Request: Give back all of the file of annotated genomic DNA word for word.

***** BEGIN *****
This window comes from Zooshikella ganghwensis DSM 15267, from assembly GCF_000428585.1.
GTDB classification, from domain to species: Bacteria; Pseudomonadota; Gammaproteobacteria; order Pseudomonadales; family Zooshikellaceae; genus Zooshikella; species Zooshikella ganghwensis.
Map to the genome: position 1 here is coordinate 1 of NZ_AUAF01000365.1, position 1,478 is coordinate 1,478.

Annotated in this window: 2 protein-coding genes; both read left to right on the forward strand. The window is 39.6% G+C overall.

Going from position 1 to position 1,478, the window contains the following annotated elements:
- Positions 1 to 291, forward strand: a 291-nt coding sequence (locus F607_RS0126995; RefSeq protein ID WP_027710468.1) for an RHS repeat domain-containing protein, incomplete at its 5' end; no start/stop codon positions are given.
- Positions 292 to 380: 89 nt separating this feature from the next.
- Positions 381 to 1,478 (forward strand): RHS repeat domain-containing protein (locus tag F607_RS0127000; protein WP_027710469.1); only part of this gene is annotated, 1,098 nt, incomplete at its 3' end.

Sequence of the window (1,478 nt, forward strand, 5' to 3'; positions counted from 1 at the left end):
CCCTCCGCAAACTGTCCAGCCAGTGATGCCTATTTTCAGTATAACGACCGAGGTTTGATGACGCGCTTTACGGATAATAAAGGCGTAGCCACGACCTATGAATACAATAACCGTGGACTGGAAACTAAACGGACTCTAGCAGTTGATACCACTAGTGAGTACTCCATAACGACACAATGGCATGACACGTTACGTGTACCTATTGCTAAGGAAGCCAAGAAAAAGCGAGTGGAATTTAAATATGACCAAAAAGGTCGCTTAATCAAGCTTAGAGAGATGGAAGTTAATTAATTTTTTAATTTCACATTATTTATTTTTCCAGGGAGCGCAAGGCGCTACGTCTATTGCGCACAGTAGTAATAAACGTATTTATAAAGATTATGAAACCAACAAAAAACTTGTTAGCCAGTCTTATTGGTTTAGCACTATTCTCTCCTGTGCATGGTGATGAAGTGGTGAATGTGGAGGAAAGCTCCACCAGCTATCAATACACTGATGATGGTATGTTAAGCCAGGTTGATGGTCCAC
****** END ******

This window comes from Zooshikella ganghwensis DSM 15267, from assembly GCF_000428585.1.
GTDB classification, from domain to species: Bacteria; Pseudomonadota; Gammaproteobacteria; order Pseudomonadales; family Zooshikellaceae; genus Zooshikella; species Zooshikella ganghwensis.
Map to the genome: position 1 here is coordinate 1 of NZ_AUAF01000365.1, position 1,478 is coordinate 1,478.

Annotated in this window: 2 protein-coding genes; both read left to right on the forward strand. The window is 39.6% G+C overall.

Going from position 1 to position 1,478, the window contains the following annotated elements:
- Positions 1 to 291, forward strand: a 291-nt coding sequence (locus F607_RS0126995; RefSeq protein ID WP_027710468.1) for an RHS repeat domain-containing protein, incomplete at its 5' end; no start/stop codon positions are given.
- Positions 292 to 380: 89 nt separating this feature from the next.
- Positions 381 to 1,478 (forward strand): RHS repeat domain-containing protein (locus tag F607_RS0127000; protein WP_027710469.1); only part of this gene is annotated, 1,098 nt, incomplete at its 3' end.

Sequence of the window (1,478 nt, forward strand, 5' to 3'; positions counted from 1 at the left end):
CCCTCCGCAAACTGTCCAGCCAGTGATGCCTATTTTCAGTATAACGACCGAGGTTTGATGACGCGCTTTACGGATAATAAAGGCGTAGCCACGACCTATGAATACAATAACCGTGGACTGGAAACTAAACGGACTCTAGCAGTTGATACCACTAGTGAGTACTCCATAACGACACAATGGCATGACACGTTACGTGTACCTATTGCTAAGGAAGCCAAGAAAAAGCGAGTGGAATTTAAATATGACCAAAAAGGTCGCTTAATCAAGCTTAGAGAGATGGAAGTTAATTAATTTTTTAATTTCACATTATTTATTTTTCCAGGGAGCGCAAGGCGCTACGTCTATTGCGCACAGTAGTAATAAACGTATTTATAAAGATTATGAAACCAACAAAAAACTTGTTAGCCAGTCTTATTGGTTTAGCACTATTCTCTCCTGTGCATGGTGATGAAGTGGTGAATGTGGAGGAAAGCTCCACCAGCTATCAATACACTGATGATGGTATGTTAAGCCAGGTTGATGGTCCAC